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Recession 'could boost UK events industry'


Mar 13, 2009 | Feature

The UK events industry could see a boom this year as cash-strapped businesses bring their conferences back to home soil, according to research and expert opinion.

A recent poll by Event Magazine found 64 per cent of organisations expect to reduce the number of conventions they hold overseas, instead hosting their meetings in Britain.

Jeremy King, editor of the publication, says his team decided to conduct the research to see how the credit crunch has affected businesses and described the results as "very interesting".

He adds that it is to be expected that companies will use British hotels and conference centres as it is cheaper than flying people abroad.

"You'll see that overseas incentives are being cut. More people are doing UK-based incentives," he continues.

"That's the kind of mood and the way the events industry is at this moment in time - the fact that they're not looking to spend big, they're more interested in doing stuff in the UK," Mr King states.

Also responding to the research, Joss Croft, head of business visits and events at VisitBritain, confirms that the return of conferences to local venues is a growing trend that the tourist office expects to continue in 2009.

"There hasn't been a better time to buy British for 20 years and this year's National Meetings Week will underline the value proposition of UK meetings," he claims.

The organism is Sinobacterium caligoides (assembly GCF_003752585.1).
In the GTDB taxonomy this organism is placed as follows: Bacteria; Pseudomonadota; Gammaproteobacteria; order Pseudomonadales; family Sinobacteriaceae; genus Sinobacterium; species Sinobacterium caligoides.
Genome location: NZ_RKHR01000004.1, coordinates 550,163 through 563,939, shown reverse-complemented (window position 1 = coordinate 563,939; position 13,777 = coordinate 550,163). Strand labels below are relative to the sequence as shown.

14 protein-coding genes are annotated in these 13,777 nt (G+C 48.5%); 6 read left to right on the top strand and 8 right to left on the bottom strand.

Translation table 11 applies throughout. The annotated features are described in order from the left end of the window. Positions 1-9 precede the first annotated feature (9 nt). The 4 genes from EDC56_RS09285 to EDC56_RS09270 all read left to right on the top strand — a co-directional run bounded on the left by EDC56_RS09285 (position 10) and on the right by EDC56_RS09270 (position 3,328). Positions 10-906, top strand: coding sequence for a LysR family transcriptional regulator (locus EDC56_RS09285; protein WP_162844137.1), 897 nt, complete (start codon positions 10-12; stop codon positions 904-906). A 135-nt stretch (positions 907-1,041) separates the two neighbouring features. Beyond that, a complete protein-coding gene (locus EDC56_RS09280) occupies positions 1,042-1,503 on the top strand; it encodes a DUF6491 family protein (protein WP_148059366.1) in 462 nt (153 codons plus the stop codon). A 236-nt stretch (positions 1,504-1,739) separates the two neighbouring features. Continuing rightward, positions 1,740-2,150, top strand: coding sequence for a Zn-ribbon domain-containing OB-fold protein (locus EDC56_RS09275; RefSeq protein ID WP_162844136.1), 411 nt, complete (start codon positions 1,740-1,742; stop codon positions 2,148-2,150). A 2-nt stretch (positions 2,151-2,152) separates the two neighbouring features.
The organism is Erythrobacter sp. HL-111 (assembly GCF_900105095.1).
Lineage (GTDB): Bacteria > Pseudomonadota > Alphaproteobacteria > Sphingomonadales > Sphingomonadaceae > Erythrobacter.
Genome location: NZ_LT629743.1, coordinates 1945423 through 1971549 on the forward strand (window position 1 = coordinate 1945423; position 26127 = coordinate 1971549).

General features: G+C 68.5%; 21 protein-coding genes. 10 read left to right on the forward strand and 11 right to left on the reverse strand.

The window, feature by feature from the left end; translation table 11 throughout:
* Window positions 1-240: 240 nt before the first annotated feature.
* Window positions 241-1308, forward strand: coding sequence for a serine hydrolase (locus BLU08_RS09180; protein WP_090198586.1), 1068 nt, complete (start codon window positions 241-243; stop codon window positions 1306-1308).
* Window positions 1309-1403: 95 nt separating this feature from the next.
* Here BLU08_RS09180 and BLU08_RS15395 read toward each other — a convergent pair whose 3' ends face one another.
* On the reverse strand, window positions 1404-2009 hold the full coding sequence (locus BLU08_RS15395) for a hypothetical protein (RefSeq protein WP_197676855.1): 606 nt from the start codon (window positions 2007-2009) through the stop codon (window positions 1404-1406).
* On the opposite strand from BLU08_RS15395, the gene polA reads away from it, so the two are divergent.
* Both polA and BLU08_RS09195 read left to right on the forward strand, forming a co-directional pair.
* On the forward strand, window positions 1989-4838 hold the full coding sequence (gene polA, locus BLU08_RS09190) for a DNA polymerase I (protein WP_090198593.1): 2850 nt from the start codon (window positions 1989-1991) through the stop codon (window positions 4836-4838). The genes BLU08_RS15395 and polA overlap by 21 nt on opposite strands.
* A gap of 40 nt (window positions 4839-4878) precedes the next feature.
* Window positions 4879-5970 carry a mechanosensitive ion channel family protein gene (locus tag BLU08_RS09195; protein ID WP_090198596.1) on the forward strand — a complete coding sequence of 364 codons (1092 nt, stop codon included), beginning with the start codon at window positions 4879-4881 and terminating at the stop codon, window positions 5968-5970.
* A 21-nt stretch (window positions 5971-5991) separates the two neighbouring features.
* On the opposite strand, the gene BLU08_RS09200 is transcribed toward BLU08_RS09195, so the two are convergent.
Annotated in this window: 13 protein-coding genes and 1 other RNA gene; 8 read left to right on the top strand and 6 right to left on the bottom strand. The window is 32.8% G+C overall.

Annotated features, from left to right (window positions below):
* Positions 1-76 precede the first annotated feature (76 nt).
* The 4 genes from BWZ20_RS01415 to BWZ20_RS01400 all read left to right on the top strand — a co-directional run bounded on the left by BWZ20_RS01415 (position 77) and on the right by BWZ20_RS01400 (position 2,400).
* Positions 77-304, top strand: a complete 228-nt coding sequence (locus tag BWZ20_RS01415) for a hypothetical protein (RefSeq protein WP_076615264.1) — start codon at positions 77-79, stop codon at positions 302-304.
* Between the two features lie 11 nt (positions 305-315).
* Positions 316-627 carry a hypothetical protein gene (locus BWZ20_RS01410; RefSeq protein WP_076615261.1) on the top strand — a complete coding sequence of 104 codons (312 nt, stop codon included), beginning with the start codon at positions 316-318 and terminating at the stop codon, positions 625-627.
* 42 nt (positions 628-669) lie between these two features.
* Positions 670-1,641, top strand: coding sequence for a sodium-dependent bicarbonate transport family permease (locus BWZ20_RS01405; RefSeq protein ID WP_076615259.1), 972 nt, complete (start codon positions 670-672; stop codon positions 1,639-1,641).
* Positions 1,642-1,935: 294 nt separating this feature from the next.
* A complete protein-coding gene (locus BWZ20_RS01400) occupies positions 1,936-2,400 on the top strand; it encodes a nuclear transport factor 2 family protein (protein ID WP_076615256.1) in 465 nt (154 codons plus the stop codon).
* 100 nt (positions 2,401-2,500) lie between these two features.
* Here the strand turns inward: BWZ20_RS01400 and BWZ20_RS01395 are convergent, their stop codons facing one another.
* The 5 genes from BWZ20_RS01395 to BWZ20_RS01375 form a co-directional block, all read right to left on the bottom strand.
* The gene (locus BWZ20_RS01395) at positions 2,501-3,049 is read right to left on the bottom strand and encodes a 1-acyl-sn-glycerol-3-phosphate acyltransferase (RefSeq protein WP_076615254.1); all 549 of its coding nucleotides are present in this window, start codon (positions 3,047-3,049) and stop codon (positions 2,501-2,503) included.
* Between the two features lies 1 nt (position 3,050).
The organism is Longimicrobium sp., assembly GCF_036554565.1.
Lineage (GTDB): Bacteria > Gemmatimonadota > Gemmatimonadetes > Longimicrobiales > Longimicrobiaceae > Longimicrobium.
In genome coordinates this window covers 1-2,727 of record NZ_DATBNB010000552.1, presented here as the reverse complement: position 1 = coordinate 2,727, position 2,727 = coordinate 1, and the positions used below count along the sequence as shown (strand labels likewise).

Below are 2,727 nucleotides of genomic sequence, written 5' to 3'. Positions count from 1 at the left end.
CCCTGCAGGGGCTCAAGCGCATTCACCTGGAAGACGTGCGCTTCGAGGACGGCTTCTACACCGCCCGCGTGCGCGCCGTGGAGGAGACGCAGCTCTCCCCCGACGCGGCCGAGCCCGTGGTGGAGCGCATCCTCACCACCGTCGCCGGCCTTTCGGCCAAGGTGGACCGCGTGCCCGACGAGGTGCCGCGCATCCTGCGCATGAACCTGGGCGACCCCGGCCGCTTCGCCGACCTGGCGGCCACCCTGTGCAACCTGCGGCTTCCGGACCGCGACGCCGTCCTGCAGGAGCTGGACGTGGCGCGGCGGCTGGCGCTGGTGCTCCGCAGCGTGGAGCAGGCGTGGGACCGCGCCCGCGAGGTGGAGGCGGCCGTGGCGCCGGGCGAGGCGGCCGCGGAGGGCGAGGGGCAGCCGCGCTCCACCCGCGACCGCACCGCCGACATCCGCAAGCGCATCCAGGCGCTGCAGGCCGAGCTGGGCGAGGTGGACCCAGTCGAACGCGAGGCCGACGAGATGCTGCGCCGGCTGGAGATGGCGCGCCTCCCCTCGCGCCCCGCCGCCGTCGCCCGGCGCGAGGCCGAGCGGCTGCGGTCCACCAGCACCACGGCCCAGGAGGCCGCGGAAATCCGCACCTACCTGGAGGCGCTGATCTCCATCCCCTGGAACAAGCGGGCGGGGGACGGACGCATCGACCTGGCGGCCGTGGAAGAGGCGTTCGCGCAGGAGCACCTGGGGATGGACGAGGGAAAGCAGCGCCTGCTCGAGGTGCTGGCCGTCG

Mr Croft refers to the annual awareness campaign, organised by VisitBritain, which takes place in September and aims to raise the profile of the UK events industry.

He says the enterprise is "determined to keep organisers on these shores during a tough time for the industry".

"In Britain we have the product and facilities for any event, as well as creative businesses in abundance, to add that magic ingredient," Mr Croft asserts.

As well as local firms holding their events here, there could be a rise in the number of overseas enterprises looking to Britain for their conference needs, as the latest Worldwide Cost of Living survey by the Economist Intelligence Unit reveals that London is now cheaper than New York for the first time since 2002.

The capital is now ranked joint 27th, compared to the Big Apple's 23rd placing.

Sally Chatterjee, interim chief executive of VisitLondon, says the weakness of the pound against the euro and the increasing strength of the dollar make the British city an attractive prospect for visitors.

Venues and hotels are building on this by offering competitive prices to add to the benefits presented by the exchange rate, she adds.

Additionally, the[cd] country's profile as a major events host is likely to be raised further next month when the G20 summit comes to London's ExCel on April 2nd.

On announcement that the exhibition centre will play host to the global conference, David Pegler, managing director of ExCel London, said the decision reflects the venue's international standing as a premier meeting and events destination.

Among the delegates attending the convention are US president Barack Obama, German prime minister Angela Merkel and France's leader Nicholas Sarkozy.
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